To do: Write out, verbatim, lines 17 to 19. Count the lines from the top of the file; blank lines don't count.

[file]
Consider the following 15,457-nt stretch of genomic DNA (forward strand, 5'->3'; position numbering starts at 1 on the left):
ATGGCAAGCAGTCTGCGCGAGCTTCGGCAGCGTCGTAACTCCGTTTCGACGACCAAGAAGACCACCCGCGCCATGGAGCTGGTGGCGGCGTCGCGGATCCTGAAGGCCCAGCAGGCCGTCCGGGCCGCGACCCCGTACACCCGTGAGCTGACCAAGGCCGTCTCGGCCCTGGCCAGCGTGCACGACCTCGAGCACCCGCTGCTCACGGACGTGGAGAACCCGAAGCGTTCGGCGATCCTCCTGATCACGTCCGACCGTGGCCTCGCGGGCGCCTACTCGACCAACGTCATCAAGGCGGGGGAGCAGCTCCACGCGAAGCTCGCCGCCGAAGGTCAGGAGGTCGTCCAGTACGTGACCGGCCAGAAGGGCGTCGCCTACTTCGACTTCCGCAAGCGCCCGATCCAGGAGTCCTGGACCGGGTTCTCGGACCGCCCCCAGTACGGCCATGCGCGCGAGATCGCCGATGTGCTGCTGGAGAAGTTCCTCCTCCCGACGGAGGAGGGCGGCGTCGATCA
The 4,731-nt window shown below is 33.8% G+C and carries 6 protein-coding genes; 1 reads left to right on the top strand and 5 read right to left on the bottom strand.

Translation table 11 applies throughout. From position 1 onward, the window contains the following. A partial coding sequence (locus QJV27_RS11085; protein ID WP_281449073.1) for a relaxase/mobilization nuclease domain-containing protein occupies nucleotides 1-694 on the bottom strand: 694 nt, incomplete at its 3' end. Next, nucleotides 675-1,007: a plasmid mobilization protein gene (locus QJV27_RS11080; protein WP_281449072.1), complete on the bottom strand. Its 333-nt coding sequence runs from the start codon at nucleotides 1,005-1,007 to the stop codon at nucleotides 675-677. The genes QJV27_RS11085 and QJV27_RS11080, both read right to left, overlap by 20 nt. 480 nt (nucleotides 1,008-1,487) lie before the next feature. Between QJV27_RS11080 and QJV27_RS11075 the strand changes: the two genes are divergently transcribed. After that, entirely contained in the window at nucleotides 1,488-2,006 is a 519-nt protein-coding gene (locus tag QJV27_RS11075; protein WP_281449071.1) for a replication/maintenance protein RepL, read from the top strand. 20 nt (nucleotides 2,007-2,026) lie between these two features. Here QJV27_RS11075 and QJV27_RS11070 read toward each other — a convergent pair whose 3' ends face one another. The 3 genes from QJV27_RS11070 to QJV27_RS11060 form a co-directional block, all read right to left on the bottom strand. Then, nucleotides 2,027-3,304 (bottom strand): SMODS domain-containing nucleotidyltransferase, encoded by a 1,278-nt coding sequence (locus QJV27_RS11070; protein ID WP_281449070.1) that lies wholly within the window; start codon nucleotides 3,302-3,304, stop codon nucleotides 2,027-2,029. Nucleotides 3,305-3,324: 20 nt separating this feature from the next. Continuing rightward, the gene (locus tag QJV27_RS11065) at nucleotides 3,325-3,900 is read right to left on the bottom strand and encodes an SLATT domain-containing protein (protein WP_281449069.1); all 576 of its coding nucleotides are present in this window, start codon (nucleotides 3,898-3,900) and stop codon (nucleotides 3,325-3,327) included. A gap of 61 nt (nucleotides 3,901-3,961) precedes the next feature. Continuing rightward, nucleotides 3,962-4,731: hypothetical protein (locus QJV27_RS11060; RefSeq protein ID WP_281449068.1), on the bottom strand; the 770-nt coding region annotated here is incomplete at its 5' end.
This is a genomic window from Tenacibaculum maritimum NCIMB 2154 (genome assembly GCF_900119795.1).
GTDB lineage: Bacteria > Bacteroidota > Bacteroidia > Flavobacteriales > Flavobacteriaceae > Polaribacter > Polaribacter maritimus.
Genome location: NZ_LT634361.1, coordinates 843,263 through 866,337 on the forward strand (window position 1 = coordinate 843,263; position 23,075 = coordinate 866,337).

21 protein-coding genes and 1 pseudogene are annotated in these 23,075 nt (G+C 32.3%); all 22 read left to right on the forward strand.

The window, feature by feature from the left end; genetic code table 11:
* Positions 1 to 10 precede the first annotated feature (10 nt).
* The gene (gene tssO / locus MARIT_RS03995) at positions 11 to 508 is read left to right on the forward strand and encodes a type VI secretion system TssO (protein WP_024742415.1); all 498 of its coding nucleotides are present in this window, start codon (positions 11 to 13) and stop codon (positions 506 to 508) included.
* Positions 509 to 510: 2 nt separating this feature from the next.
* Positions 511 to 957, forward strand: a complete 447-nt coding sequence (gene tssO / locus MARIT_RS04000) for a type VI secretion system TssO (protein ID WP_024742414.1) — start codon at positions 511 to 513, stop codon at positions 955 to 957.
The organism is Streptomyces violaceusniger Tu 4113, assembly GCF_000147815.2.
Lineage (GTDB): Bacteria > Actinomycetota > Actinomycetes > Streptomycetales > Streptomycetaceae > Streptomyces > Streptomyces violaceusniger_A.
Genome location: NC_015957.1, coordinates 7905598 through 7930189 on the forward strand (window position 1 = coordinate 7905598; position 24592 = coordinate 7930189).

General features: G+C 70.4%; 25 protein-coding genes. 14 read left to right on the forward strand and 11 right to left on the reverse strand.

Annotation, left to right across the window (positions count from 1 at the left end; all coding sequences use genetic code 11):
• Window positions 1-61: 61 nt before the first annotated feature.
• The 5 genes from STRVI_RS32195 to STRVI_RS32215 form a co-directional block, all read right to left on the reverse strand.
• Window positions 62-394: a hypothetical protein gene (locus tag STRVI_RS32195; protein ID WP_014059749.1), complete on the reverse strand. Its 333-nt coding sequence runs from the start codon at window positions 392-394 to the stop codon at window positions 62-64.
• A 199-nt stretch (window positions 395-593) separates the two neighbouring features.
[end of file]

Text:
General features: G+C 70.4%; 25 protein-coding genes. 14 read left to right on the forward strand and 11 right to left on the reverse strand.

Annotation, left to right across the window (positions count from 1 at the left end; all coding sequences use genetic code 11):
• Window positions 1-61: 61 nt before the first annotated feature.